July 26, 2007
Colloidal Silver Can Turn Skin Blue
There is no legitimate reason to swallow colloidal silver -- often sold as a cold medicine, decongestant, or all-around cure-all, says a U.S. newsletter.
The Harvard Health Letter warns there may be some serious and/or strange side effects -- including turning blue.
While silver may legitimately be found in silver sulfadiazine to treat serious burns, on fabric as a dressing for wounds and in silver nitrate to treat warts and corn, but there's no proof that taking colloidal silver by mouth has any benefits.
As for harm, brain and nerve damage from silver exposure is rare, but colloidal silver can cause kidney damage, stomach distress and headaches, the newsletter says.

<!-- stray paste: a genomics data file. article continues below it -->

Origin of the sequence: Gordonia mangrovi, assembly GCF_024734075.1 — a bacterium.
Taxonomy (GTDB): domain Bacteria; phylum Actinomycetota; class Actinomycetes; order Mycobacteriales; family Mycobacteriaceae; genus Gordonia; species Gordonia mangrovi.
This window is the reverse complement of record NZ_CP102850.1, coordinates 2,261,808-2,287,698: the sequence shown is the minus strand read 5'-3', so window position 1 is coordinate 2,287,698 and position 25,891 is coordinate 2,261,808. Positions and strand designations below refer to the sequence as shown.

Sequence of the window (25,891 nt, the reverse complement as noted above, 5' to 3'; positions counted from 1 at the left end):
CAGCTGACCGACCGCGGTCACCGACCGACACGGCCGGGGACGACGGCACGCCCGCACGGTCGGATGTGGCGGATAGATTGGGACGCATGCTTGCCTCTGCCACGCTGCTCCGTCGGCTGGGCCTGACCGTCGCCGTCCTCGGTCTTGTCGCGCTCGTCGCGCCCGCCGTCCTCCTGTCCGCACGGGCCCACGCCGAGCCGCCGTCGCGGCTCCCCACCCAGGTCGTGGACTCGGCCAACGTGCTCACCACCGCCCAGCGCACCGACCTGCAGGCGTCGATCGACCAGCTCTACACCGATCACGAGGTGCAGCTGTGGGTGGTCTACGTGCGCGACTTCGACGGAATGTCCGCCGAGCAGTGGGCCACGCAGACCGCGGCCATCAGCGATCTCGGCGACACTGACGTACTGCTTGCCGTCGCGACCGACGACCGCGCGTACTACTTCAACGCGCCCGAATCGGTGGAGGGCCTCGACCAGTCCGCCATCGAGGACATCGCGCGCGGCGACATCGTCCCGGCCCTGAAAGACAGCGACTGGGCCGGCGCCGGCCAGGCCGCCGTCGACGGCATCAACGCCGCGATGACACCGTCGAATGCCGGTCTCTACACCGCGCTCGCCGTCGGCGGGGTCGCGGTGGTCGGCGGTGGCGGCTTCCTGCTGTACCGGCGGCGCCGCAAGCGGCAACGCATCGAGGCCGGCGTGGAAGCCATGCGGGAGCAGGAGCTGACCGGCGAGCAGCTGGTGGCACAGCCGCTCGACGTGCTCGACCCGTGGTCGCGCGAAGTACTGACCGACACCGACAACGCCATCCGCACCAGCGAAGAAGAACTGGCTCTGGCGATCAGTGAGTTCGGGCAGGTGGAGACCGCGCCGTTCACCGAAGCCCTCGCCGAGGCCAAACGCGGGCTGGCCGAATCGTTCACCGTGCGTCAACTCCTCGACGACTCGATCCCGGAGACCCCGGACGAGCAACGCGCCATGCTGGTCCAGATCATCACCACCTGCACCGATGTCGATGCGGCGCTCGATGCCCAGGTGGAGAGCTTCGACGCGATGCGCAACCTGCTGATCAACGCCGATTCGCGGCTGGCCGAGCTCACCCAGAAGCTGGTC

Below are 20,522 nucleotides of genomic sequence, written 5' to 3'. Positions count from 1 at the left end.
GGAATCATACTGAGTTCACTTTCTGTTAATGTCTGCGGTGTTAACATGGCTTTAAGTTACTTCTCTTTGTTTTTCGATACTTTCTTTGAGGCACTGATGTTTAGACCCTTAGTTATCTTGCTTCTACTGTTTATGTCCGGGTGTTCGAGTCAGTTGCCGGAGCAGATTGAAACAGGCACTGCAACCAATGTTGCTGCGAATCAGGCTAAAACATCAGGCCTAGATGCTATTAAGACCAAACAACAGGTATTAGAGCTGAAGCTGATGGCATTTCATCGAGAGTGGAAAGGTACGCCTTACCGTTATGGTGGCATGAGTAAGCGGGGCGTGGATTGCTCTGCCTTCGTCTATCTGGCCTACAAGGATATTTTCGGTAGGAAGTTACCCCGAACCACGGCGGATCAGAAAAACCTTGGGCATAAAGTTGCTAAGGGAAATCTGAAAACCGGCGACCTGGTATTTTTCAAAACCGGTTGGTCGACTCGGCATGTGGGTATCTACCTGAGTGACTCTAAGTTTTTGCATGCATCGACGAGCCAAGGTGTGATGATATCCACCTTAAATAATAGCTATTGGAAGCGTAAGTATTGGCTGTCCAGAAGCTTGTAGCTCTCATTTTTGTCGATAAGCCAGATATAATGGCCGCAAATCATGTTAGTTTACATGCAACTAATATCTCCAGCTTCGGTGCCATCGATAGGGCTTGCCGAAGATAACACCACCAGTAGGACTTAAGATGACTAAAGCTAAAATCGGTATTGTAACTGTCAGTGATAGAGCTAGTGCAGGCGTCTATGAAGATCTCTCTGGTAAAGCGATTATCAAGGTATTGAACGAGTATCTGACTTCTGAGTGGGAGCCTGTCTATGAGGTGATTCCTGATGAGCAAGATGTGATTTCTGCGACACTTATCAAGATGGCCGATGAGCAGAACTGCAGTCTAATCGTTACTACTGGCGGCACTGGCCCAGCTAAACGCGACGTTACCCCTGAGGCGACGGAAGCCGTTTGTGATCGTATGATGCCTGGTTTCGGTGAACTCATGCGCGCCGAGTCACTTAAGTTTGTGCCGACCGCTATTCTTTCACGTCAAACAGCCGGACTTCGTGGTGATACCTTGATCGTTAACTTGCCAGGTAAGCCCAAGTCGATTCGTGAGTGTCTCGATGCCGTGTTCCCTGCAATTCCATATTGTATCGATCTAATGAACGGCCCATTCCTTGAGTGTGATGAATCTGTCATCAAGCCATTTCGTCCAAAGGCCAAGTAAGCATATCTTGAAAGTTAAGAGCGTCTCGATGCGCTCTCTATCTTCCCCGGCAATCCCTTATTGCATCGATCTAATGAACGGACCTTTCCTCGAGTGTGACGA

The most common problem associated with silver exposure is argyria -- skin turning a bluish gray as granules of silver accumulate in the body. The conjunctiva -- the membrane that covers the eyes and internal organs -- may also be affected. Once silver is deposited, there's no way to get it out, so the discoloration could be permanent, the newsletter says.
The Harvard Health Letter says colloidal silver taken a short time and in recommended amounts, probably won't cause argyria, but people overdo it.